Octopus Investments completes $227mn refinancing for biomass and landfill gas
Octopus Investments has completed a refinancing round worth $226.7mn (£174mn) for its 172MW biomass and landfill gas portfolio in the UK.
The portfolio, called the Melton Renewable Energy UK Portfolio, was acquired by Octopus in 2015 and include five biomass sites as well as 22 landfill gas sites, which produce a mix of gases from microorganisms to be used as fuel. In total, Octopus’ total clean energy portfolio is worth $2.6bn.
Funding has come from major UK financial institutions including NatWest, HSBC, Allied Irish Banks (AIB), Investec, Barclays and Banco de Sabadell.
According to Energy Live News, Octopus’ Head of Energy Investments, Matt Setchell, said: “Following our record breaking solar refinancing last year, once again the Octopus team has delivered another significant transaction with this funding package for the biomass and landfill portfolio that we manage.”
He added, as reported by Utility Week: “As the UK’s largest non-utility investor in onshore renewables, we continue to set the benchmark high for negotiating market leading debt financings with innovative features such as a flexible fuel procurement and usage of short term PPAs (power purchase agreements) to drive value.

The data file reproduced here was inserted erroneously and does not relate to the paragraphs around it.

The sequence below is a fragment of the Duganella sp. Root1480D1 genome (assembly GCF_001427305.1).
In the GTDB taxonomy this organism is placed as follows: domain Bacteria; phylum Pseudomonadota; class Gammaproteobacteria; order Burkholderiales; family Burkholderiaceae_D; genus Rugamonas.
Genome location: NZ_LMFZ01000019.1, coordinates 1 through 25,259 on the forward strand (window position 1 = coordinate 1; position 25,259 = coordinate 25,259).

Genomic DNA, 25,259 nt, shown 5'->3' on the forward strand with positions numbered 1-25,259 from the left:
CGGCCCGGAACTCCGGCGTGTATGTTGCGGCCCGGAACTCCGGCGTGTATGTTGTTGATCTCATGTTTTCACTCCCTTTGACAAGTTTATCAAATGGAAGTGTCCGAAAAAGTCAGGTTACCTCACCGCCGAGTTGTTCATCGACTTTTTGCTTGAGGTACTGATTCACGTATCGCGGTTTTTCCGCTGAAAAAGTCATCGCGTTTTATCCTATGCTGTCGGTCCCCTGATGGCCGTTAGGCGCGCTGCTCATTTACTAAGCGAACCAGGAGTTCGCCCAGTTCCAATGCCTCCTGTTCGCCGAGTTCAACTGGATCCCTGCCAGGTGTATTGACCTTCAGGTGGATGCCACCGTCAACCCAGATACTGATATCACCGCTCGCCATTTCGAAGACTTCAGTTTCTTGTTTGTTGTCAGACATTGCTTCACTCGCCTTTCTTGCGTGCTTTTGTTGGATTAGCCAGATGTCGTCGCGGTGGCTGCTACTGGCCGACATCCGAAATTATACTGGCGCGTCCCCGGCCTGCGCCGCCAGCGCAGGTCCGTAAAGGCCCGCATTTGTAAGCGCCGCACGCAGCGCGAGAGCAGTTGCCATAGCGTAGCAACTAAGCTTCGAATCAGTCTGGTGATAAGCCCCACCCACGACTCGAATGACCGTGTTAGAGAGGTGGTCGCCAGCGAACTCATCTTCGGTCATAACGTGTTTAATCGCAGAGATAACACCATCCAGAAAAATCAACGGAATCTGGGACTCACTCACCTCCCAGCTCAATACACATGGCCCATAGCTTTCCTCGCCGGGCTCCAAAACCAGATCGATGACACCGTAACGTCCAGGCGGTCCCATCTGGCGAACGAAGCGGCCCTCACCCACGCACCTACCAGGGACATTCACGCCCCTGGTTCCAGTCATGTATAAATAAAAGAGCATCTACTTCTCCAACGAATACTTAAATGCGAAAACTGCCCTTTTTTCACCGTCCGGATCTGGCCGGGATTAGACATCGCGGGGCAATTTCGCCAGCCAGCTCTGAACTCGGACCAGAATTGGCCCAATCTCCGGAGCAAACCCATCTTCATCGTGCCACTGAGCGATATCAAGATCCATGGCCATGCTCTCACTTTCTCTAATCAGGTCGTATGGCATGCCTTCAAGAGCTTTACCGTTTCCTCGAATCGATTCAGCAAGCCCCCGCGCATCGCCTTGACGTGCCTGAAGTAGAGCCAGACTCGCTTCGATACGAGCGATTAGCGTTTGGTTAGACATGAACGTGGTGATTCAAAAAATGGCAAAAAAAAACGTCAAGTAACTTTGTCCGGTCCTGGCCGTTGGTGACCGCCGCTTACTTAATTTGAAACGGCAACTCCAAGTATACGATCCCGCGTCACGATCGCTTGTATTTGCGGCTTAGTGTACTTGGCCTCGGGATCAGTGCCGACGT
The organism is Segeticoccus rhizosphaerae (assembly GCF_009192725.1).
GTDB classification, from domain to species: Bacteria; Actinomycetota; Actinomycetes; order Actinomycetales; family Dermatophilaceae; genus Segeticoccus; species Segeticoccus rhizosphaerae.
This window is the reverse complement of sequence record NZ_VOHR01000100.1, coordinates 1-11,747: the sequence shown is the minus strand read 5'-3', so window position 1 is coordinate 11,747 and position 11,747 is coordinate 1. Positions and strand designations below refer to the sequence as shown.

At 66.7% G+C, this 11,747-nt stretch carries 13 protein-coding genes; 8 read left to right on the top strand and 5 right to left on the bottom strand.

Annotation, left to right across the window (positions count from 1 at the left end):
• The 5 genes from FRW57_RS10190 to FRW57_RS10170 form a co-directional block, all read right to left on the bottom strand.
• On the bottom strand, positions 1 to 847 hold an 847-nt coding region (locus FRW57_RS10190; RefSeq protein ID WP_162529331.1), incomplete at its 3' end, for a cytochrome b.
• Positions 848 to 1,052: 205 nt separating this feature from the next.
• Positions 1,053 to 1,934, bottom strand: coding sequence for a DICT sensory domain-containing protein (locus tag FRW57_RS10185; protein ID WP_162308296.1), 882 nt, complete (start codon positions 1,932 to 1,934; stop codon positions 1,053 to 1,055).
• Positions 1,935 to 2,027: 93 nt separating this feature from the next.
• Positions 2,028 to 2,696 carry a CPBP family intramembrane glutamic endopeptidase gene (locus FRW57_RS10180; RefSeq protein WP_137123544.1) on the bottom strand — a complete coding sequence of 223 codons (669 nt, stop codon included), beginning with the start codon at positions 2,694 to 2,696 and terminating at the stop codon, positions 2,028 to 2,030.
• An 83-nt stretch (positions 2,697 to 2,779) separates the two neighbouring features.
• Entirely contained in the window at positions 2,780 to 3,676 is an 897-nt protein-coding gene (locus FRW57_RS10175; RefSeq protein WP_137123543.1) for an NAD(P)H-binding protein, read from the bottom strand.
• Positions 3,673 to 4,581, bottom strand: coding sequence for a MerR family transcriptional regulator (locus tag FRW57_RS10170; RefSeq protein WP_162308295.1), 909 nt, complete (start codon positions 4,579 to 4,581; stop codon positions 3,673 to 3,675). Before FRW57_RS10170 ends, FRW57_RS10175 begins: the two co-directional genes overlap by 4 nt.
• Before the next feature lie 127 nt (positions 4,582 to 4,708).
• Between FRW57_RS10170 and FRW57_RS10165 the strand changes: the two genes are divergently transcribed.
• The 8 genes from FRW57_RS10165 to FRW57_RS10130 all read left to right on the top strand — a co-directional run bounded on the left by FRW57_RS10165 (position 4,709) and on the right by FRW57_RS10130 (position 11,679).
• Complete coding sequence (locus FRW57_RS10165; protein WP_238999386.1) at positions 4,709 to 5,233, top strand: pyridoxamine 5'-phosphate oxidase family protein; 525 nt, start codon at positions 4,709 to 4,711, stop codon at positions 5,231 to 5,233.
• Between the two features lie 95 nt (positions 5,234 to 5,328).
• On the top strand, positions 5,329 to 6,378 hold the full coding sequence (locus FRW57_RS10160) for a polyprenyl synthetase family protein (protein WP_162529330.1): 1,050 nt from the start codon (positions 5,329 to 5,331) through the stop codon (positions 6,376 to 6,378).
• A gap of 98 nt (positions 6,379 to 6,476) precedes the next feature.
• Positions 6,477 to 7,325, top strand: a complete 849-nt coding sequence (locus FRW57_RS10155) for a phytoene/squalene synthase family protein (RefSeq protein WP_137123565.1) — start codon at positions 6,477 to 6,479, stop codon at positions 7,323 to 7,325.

“More widely, this is a boost to the UK biomass industry, which plays an essential role in extracting maximum value from the organic waste streams and diversifying our energy mix. The involvement of major blue-chip lenders in the deal further highlights the confidence in the future of biomass in the country.”
Drax advances biomass strategy with Pinnacle acquisition
The Group’s enlarged supply chain will have access to 4.9 million tonnes of operational capacity from 2022. Of this total, 2.9 million tonnes are available for Drax’s self-supply requirements in 2022, which will rise to 3.4 million tonnes in 2027.
The £424 million acquisition of the Canadian biomass pellet producer supports Drax' ambition to be carbon negative by 2030, using bioenergy with carbon capture and storage (BECCS) and will make a "significant contribution" in the UK cutting emissions by 78% by 2035 (click here).
This summer Drax will undertake maintenance on its CfD(2) biomass unit, including a high-pressure turbine upgrade to reduce maintenance costs and improve thermal efficiency, contributing to lower generation costs for Drax Power Station.
In March, Drax secured Capacity Market agreements for its hydro and pumped storage assets worth around £10 million for delivery October 2024-September 2025.
The limitations on BECCS are not technology but supply, with every gigatonne of CO2 stored per year requiring approximately 30-40 million hectares of BECCS feedstock, according to the Global CCS Institute. Nonetheless, BECCS should be seen as an essential complement to the required, wide-scale deployment of CCS to meet climate change targets, it concludes.